When we observe light that has passed through a glass or water, the observed object is seen to be displaced from where we know it to be. This is due to a similar bending of light called refraction. The cohered photons from each and every tiny point on the viewed object follow their own unique and bent path to our eye retina rods and cones as shown for just one such object point.
Being cohered means the photons want to stay together but, because they approach the glass at an angle, some are nearer to the glass than others and they are attracted to the glass energies and turn toward it. The light photons want to remain cohered and by exchanging energies they succeed in doing that. Our wavefronts now travel through the glass at that changed angle.
Glass has a very rigid particle structure. Its electrons are held quite firmly in place and are limited in their ability to move toward and collect photons. It is why light passes through glass. But that does not mean to say that they do not attract photons. They do so and more so than the more sparse particles of atmospheric gases. Photons that had a slight wiggling motion through the atmosphere have a more pronounced wiggling motion through the glass. It is why photon speed appears slowed in glass.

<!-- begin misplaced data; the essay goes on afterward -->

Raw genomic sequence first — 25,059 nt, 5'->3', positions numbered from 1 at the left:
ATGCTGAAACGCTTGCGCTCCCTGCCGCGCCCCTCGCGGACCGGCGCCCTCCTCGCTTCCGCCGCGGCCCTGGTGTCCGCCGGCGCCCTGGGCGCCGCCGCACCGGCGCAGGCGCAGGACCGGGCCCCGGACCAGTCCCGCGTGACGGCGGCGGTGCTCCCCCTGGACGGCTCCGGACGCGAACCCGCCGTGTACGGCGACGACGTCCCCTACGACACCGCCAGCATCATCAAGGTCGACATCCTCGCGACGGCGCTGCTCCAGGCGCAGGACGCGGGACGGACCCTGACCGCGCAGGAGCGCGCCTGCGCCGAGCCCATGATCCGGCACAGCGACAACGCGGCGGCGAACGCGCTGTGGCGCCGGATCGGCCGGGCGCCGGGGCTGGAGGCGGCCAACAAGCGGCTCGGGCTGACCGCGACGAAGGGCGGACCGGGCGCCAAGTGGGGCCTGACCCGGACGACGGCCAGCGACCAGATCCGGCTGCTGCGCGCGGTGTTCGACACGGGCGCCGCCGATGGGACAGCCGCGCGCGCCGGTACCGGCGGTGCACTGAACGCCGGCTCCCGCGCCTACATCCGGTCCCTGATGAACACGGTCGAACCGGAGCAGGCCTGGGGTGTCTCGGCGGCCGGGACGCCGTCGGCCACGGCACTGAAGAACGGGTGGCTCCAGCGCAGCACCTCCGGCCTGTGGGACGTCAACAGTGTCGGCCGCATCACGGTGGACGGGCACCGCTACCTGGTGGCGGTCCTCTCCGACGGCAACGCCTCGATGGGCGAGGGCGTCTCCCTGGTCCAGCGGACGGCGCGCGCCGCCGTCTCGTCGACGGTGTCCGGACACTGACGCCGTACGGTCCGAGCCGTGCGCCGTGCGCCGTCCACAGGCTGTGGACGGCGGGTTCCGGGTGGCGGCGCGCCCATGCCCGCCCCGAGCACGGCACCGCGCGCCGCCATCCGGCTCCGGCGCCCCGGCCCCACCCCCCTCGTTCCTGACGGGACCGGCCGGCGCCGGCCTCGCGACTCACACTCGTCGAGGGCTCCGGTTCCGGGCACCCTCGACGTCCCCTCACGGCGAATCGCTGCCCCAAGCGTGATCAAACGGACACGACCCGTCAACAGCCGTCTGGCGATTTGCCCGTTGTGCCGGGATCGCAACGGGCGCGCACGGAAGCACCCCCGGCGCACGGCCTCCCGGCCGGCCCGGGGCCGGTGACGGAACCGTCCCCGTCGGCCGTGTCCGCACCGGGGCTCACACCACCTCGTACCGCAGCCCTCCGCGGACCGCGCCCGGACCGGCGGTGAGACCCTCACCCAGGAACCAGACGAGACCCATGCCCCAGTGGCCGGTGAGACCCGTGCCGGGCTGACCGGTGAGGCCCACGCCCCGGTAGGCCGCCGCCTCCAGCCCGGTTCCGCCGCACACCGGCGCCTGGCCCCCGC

When the wiggling and cohered photons reach the glass to air structure, they again do so at an angle and those arriving their first are first freed from the higher attractions of the glass particles and so they speed up. But their still slower colleagues want to stay with them and remain cohered. Exchanges of energy occur that result in the light bundle moving off into the air in a changed direction and as cohered photon wavefronts to our eyes. Our eyes see the point location on the object, and all other point locations on the object, as in the direction of the incoming photons and displaced from the real position of the object.